Yet when we brainstorm lists of what causes stress in our lives, the responses are all very familiar. We filled a whole page, for instance, under the topic "daily hassles", things like power and water shortages, inaccessible supplies, stares and comments on the streets, insects in the food, cars that break down, requests that exceed our capacity to respond. Things that form the normal background of life overseas, so normal that they don't even come to mind under the category of "stress" when we're mentioning wars breaking out, gunfire close by, epidemic diseases, being held up at knife point, etc. Yet the chronic daily background of life can take a hidden toll, year after year. Our facilitators look at us and say, people, do you realize, that this is not normal.
But is it? Part of me wants to say that "normal" for most of the world DOES include poverty and insecurity and unclean water and buggy food and mediocre school choices. And in spite of the amazing diversity of our group, our lives are pretty similar, so one could call that "normal" for missionaries. But I think I get what they are trying to tell us: that our "normal" is set in our formative years, and in spite of living decades in hard places, or in spite of the fact that we KNOW that most of the world endures worse, there is a constant push on our hearts that tells us that our life is not "normal" compared to our childhood peers.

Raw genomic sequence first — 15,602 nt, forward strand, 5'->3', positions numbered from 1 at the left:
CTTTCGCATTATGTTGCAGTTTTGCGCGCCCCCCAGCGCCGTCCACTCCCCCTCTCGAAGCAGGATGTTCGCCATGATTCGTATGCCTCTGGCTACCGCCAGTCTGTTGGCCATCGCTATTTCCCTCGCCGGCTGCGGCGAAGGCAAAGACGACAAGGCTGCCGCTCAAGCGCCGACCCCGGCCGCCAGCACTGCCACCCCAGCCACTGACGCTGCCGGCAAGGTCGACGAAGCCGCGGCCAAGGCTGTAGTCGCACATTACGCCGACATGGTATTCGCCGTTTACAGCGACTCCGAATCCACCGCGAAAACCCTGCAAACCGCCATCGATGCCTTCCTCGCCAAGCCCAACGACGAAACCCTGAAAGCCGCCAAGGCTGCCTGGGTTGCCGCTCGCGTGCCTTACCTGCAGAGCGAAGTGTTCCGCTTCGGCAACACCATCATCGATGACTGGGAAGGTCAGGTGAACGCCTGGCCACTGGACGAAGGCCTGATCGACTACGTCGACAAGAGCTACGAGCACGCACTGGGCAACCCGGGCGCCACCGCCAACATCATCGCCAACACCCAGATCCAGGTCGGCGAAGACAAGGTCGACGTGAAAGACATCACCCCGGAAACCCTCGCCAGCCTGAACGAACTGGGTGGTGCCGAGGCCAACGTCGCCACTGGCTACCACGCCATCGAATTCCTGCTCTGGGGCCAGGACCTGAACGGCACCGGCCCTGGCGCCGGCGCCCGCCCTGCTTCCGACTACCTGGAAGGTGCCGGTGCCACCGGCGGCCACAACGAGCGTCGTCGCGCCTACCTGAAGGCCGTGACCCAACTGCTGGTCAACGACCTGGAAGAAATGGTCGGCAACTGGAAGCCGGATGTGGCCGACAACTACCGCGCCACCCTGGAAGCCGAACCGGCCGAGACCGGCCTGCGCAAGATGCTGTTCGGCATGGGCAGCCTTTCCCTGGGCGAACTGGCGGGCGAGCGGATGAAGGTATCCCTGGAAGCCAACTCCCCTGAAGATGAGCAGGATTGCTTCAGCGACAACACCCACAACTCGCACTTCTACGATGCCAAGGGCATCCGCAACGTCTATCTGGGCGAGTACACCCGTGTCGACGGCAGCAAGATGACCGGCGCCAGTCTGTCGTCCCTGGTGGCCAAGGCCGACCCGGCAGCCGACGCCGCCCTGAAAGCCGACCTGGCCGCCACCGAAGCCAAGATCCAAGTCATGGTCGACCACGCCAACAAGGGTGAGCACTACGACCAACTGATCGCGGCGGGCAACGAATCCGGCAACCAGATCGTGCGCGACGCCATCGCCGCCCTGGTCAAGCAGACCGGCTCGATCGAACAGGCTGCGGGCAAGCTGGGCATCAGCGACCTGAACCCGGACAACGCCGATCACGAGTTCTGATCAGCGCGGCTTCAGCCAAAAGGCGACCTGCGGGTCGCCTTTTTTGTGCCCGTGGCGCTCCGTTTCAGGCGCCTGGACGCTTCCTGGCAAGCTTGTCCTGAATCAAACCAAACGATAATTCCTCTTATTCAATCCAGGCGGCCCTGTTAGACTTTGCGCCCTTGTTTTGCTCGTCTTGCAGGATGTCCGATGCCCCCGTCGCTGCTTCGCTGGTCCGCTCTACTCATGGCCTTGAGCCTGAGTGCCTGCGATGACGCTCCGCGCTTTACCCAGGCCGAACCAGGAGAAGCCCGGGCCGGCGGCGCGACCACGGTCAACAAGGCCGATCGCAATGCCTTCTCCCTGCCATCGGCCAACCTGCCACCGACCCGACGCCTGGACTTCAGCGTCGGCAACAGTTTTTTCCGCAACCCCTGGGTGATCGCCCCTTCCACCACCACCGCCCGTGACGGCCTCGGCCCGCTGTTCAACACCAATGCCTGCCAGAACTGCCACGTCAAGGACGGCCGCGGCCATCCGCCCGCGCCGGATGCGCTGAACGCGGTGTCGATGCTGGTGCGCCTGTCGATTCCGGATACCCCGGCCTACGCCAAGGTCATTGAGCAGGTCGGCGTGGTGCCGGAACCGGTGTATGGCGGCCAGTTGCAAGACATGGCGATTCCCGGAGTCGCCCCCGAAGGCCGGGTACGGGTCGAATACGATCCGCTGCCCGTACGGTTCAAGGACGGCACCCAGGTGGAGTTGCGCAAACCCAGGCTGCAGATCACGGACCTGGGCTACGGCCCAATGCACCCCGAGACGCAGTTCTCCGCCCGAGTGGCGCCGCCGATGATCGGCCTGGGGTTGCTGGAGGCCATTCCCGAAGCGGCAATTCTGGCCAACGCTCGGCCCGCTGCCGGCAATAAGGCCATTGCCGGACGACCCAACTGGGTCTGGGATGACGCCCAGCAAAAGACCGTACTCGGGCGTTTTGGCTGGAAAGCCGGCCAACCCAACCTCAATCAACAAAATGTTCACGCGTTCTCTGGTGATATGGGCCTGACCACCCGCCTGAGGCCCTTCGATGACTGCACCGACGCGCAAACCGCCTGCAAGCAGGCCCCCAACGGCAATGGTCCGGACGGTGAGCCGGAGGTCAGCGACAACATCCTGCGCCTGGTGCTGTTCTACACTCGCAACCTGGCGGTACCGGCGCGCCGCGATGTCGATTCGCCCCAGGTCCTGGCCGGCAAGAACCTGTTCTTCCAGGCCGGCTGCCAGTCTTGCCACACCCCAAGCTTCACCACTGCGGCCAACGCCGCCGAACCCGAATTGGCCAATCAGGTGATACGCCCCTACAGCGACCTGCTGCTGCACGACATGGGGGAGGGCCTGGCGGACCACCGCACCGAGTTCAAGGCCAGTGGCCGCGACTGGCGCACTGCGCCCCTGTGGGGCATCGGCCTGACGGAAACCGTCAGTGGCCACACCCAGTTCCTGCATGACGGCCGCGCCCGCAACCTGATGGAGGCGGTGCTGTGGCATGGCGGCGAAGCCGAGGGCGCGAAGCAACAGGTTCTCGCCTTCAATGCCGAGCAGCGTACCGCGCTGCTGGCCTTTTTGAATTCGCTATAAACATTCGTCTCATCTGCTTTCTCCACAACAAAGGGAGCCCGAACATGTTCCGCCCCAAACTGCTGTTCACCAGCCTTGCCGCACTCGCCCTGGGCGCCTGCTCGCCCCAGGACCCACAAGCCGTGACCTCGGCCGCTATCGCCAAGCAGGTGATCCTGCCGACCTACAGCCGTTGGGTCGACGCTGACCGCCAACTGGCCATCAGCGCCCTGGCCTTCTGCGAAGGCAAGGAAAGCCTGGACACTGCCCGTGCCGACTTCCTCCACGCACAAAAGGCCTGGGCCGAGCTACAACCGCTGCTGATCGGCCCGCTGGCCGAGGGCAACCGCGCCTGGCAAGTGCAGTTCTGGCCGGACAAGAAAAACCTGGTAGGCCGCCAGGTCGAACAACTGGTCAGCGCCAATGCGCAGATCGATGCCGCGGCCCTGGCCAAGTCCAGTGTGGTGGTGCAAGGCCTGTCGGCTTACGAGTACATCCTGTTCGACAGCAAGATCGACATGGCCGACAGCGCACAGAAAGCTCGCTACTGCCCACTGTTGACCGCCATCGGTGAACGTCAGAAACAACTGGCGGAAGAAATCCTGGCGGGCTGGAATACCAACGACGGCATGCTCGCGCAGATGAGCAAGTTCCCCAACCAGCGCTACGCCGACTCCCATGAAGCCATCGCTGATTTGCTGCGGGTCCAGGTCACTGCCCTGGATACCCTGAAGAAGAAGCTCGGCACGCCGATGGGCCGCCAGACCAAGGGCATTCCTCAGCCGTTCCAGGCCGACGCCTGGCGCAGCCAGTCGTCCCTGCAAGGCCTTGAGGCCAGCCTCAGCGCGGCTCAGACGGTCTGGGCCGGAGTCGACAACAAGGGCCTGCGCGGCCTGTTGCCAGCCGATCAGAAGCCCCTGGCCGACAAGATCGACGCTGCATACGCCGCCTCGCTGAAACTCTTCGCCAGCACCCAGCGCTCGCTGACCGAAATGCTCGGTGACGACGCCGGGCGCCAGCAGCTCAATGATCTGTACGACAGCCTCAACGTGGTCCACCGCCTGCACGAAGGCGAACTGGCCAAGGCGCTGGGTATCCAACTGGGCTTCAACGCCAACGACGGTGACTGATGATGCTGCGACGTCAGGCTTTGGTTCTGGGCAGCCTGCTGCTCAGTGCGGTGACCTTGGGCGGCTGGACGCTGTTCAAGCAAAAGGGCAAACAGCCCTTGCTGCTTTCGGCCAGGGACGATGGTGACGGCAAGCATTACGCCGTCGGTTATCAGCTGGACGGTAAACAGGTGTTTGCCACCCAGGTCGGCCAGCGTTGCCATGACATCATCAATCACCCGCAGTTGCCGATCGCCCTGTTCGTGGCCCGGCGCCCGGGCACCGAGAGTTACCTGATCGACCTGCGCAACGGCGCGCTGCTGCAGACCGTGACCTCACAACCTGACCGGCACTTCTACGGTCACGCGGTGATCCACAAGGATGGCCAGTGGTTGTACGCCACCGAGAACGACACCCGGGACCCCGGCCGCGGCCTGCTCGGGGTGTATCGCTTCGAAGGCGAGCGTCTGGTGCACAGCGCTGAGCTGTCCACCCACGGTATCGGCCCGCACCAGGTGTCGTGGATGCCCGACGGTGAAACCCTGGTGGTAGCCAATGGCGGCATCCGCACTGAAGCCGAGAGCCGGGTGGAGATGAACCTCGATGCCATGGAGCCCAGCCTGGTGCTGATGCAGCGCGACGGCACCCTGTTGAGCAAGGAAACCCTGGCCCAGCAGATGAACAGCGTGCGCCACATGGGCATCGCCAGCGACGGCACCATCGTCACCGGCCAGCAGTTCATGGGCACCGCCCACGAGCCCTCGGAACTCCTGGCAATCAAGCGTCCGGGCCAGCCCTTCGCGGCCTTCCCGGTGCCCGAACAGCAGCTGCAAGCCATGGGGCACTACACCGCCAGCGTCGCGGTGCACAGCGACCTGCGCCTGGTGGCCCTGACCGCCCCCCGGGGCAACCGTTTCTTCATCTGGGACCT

So we can reach our limit and leave, seeking a more "normal" life. Or we can build capacity, learn to "live artfully". Which is the purpose of this time I think. To name losses and grieve, to examine our responses and anticipate where we will struggle, to seek life rhythms that promote healthy growth through all this stress. We've looked at Jesus in the Garden (crushed, anguished, stressed) to acknowledge that encountering stress does not mean we have missed God's will, there will be times when we just have to walk through it. Praying we can learn to do that with more grace, to carry the cross as a light yoke, able to love others as we go, even if we'll never again be normal.